Library Book6

The Storyteller’s Candle (Ages 6 and up) by Lucia Gonzalez (Author), Lulu Delacre (Illustrator)

Book Synopsis: The winter of 1929 feels especially cold to cousins Hildamar and Santiago—they arrived in New York City from sunny Puerto Rico only months before. Their island home feels very far away indeed, especially with Three Kings’ Day rapidly approaching. But then a magical thing happened. A visitor appears in their class, a gifted storyteller and librarian by the name of Pura Belpré. She opens the children’s eyes to the public library and its potential to be the living, breathing heart of the community.

The library, after all, belongs to everyone—whether you speak Spanish, English, or both. The award-winning team of Lucía González and Lulu Delacre have crafted an homage to Pura Belpré, New York City’s first Latina librarian. Through her vision and dedication, the warmth of Puerto Rico came to the island of Manhattan in a most unexpected way.

Library book8

The Lonely Book (Ages 4-8 years) by Kate Bernheimer (Author), Chris Sheban (Illustrator)

Book Synopsis: When a wonderful new book arrives at the library, at first it is loved by all, checked out constantly, and rarely spends a night on the library shelf. But over time it grows old and worn, and the children lose interest in its story. The book is sent to the library’s basement where the other faded books live. How it eventually finds an honored place on a little girl’s bookshelf—and in her heart—makes for an unforgettable story sure to enchant anyone who has ever cherished a book. Kate Bernheimer and Chris Sheban have teamed up to create a picture book that promises to be loved every bit as much as the lonely book itself.

Library Book9

Lola at the Library (Ages 2-5 years) by Anna McQuinn (Author), Rosalind Beardshaw (Illustrator)

Book Synopsis: Lola has a big smile on her face. Why? Because it’s Tuesday–and on Tuesdays, Lola and her mommy go to the library. Join Lola in this cozy celebration of books and the people who love them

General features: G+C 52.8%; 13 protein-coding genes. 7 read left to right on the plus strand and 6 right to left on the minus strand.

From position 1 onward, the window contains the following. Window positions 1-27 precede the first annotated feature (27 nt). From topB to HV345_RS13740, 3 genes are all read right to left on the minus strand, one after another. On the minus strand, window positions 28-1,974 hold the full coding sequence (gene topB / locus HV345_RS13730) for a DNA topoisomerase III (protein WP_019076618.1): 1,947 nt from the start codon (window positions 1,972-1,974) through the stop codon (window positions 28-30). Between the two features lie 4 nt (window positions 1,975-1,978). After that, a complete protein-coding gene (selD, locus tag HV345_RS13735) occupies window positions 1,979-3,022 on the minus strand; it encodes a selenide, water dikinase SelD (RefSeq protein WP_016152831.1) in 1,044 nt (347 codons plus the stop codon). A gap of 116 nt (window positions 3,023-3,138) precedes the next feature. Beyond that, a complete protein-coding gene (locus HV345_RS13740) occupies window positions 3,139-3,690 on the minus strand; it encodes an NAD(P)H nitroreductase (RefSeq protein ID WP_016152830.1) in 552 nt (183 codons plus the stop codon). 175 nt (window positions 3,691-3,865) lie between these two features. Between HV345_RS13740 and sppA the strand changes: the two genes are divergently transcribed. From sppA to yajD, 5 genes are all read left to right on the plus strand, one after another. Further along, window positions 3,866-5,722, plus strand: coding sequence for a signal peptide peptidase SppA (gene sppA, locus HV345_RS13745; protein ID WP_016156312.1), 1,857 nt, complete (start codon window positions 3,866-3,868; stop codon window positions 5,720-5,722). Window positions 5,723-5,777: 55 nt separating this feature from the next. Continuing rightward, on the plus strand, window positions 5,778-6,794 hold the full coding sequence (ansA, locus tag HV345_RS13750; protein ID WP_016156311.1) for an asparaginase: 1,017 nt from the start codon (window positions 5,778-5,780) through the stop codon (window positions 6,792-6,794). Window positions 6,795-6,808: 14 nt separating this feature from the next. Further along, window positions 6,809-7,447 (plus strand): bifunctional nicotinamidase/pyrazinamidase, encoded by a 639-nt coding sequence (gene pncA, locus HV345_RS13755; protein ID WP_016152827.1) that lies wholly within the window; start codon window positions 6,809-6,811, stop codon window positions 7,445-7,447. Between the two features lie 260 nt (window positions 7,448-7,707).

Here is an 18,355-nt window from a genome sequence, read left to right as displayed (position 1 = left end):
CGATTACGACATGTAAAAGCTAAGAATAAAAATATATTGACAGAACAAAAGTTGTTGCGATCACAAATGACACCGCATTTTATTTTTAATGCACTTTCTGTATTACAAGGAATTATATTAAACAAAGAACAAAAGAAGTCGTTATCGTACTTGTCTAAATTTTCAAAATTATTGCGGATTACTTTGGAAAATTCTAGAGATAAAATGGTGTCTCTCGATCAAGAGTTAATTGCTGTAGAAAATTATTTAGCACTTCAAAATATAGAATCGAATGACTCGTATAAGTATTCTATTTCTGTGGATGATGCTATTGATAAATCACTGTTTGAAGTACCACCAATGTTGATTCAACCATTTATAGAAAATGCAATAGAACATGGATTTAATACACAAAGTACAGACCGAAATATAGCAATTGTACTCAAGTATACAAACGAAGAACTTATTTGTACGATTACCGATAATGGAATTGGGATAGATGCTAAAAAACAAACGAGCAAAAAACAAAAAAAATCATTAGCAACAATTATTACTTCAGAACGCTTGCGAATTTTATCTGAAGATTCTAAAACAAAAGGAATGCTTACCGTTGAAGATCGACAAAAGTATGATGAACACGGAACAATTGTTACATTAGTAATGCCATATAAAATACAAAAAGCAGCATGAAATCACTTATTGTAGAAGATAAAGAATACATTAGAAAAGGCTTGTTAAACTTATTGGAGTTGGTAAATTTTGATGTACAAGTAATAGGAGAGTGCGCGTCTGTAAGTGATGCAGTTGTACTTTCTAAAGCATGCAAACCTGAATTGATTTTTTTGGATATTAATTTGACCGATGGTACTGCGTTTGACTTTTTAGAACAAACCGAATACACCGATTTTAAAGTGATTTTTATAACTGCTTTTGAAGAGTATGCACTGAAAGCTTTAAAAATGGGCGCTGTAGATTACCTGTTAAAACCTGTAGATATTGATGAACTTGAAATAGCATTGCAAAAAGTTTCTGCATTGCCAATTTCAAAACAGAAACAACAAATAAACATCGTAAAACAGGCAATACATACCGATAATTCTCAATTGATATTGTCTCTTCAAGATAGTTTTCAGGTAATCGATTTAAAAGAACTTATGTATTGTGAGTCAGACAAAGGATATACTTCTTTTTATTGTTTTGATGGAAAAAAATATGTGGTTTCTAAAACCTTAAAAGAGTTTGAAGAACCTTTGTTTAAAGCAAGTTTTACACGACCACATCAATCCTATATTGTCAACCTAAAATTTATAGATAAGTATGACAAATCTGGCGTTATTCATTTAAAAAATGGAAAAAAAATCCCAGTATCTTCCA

Library Book 17

Miss Dorothy and Her Bookmobile (Ages 4-8 years) by Gloria Houston (Author), Susan Condie Lamb (Illustrator)

Book Synopsis: When Dorothy was a young girl, she loved books, and she loved people, so she decided that she would become a librarian. Dorothy’s dearest wish is to be a librarian in a fine brick library just like the one she visited when she was small. But her new home in North Carolina has valleys and streams but no libraries, so Miss Dorothy and her neighbors decide to start a bookmobile. Instead of people coming to a fine brick library, Miss Dorothy can now bring the books to them—at school, on the farm, even once in the middle of a river!

Miss Dorothy and Her Bookmobile is an inspiring story about the love of books, the power of perseverance, and how a librarian can change people’s lives.

Library Book16

That Book Woman (Ages 4-8 years) by Heather Henson (Author), David Small (Illustrator)

Book Synopsis: Cal is not the readin’ type. Living way high up in the Appalachian Mountains, he’d rather help Pap plow or go out after wandering sheep than try some book learning. Nope. Cal does not want to sit stoney-still reading some chicken scratch. But that Book Woman keeps coming just the same. She comes in the rain. She comes in the snow. She comes right up the side of the mountain, and Cal knows that’s not easy riding. And all just to lend his sister some books. Why, that woman must be plain foolish — or is she braver than he ever thought?

That Book Woman is a rare and moving tale that honors a special part of American history — the Pack Horse Librarians, who helped untold numbers of children see the stories amid the chicken scratch, and thus made them into lifetime readers.

library Book15

Goin’ Someplace Special (Ages 4-8 years) by Patricia C. Mckissack (Author), Jerry Pinkney (Illustrator)

Book Synopsis: There’s a place in this 1950s southern town where all are welcome, no matter what their skin color…and ‘Tricia Ann knows exactly how to get there. To her, it’s someplace special and she’s bursting to go by herself. When her grandmother sees that she’s ready to take such a big step, ‘Tricia Ann hurries to catch the bus heading downtown. But unlike the white passengers, she must sit in the back behind the Jim Crow sign and wonder why life’s so unfair. Still, for each hurtful sign seen and painful comment heard, there’s a friend around the corner reminding ‘Tricia Ann that she’s not alone. And even her grandmother’s words —  “You are somedbody, a human being — no better, no worse than anybody else in this world” —  echo in her head, lifting her spirits and pushing her forward.

Patricia C. McKissack’s poignant story of growing up in the segregated South and Jerry Pinkney’s rich, detailed watercolors lead readers to the doorway of freedom.

Special Bonus: “For me, the library was a doorway to freedom, to free thought. When you’re being taught, “you can’t, you can’t, you can’t” … the library says, “you can, you can, you can.” And I did.” — Patricia McKissack, on the inspiration behind Goin’ Someplace Special.  Watch video: An Excerpt from Goin’ Someplace Special.

By Dawn Hoff, Book Kids